I hiked a way up the ridge, the wind was incredibly strong, and was rewarded with stunning views and strange rock formations. It was amazing! And worth the near-collision!
Back out on the main road, I continued around the north tip of the peninsula. The wilderness of this part of the Isle of Skye had me absolutely captivated. It is so remote, naturally gorgeous, wild. I pulled over and hiked out against the wind on a bluff where I could see the remains of Duntulm Castle in the distance. The fort was built in the 12th century and was abandoned in the early 1700's.
In the distance I could see the Outer Hebrides Islands. I'm absolutely going out there on my next trip to Scotland! My newest obsession.

At one point on the road a large tractor hauling bales of hay was coming directly at me. Both of us had passed our turn outs and since he was bigger than me, the only thing I could I do was to back up. Which I suck at. So as I slowly drove in reverse back to my turn out, with the Scottish tractor driver right in front of me, we both laughed and he gave me a hearty wave and smile when he could finally pass. But for the most part it was just me and the scenery.
My last "official" stop for the day was at the Museum of Island Life where thatched huts are set up as a traditional small town. Three of the huts are original and over 200 years old. If you stop, and you should if it is open, they only take cash both for tickets and items in the gift shop.
I continued along the coastal road, through the beautiful little town of Uig, past more gorgeous scenery. This shit just does not get old for me.

I'd left Portree at 10am and was back in Portree at 4:30pm where I stopped into the Isles Inn for a much deserved beer before getting cleaned up and going out for dinner at The Granary. I rewarded my day of driving and hiking with a very good lamb steak and a delicious sticky toffee pudding. And wine.
The next morning I had a traditional Scottish breakfast with sausage, bacon, black pudding, potato scone, egg, and tomato (they were out of mushrooms which are normally included). I've come to realize that I although I like English breakfast, I'm not a fan of the grainy sausage that the Scotts use. First world problems.

I checked out of the Portree Hotel and drove south and west on the Isle of Skye. The morning was brilliant and the Cullins were absolutely stunning as I drove past.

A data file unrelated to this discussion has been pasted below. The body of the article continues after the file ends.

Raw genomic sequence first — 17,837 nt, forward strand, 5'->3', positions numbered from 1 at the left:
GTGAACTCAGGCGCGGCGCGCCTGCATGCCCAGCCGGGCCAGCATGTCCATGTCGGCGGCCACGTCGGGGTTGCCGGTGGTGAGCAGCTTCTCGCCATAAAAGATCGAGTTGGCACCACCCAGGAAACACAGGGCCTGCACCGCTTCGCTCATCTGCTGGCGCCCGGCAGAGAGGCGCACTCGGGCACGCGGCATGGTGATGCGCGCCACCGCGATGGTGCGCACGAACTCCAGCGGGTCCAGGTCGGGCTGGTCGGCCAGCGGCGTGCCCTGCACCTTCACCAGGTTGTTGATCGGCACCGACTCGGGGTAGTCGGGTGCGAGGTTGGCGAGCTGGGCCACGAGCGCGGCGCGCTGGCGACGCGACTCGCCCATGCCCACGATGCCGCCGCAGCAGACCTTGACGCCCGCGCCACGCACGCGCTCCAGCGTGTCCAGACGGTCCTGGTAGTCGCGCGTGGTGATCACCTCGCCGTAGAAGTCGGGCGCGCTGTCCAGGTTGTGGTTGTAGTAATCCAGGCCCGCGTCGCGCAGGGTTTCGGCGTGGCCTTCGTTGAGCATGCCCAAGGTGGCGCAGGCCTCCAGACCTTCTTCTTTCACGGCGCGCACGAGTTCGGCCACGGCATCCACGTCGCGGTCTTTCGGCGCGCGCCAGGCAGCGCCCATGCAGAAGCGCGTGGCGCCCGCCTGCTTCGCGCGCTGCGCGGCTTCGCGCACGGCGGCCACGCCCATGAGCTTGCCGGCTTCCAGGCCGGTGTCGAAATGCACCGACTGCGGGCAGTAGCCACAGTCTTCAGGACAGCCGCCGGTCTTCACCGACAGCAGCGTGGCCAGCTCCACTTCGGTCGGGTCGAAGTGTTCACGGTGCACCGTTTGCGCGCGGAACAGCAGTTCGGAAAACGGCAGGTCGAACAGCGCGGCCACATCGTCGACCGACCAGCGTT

I arrived at Talisker Distillery at 10am and grabbed the last spot in the 10:30 tour. My hotel had tried to call the day before to help me reserve but they were already closed. I was worried that they might not be doing tours as it was Easter Sunday, but the receptionist assured me that such a holiday would not get in the way of whisky. ha!
Talisker is owned by Diageo now so they don't allow photos on the tour, but our guide Nettie was excellent and the distillery is very interesting, it is the oldest on the Isle of Skye. And I ran into the couple I had had drinks with in Portree so we swapped some hiking stories from the day before (the husband was still recovering from the hike up The Storr!)

I left the distillery and drove out to the Cullins to hike out to the well known Fairy Pools. The day had gone cloudy but it was still gorgeous and I was really looking forward to this hike. The parking lot was another clusterfuck but I found a spot and was on my way.

It's short and relatively flat as the trail follows a stream that soon turns into a series of small waterfalls filling incredibly clear pools. The mountains are a dramatic backdrop!
In one of the pools there were some bad ass divers exploring! I thought this was an absolutely beautiful hike and only took about 1 hour round trip (much less if you aren't gazing at the scenery and taking lots of photos!). The hardest part of the hike is coming back up the hill to the parking area, and I also had to ask a man for a hand while crossing one part of the stream. There are large rocks you step on to cross but I don't have the best balance and didn't want to chance falling in!

I went back to the bar at the Sligachan Hotel for lunch and had my first Cullen Skink, a delicious  and creamy soup of smoked haddock, potatoes and onions. I had a long drive ahead of me, I was heading to Oban, so I just ordered a 1/2 of beer to go with it. Oh and there was an Easter Bunny and lots of families having brunch. Beer and soup was such a better option.

I can't believe how incredibly beautiful the Isle of Skye is! If you are planning a trip to Scotland I'd put it on my do-not-miss list for sure.

All photos from Isle of Skye here.

Other posts from this trip:
Hamilton & Other Hijinks in London
The English Spirit
An Introduction to Unicorns
The 45th
Big Castle, Small Distillery, Highlands
Oban & the Isle of Mull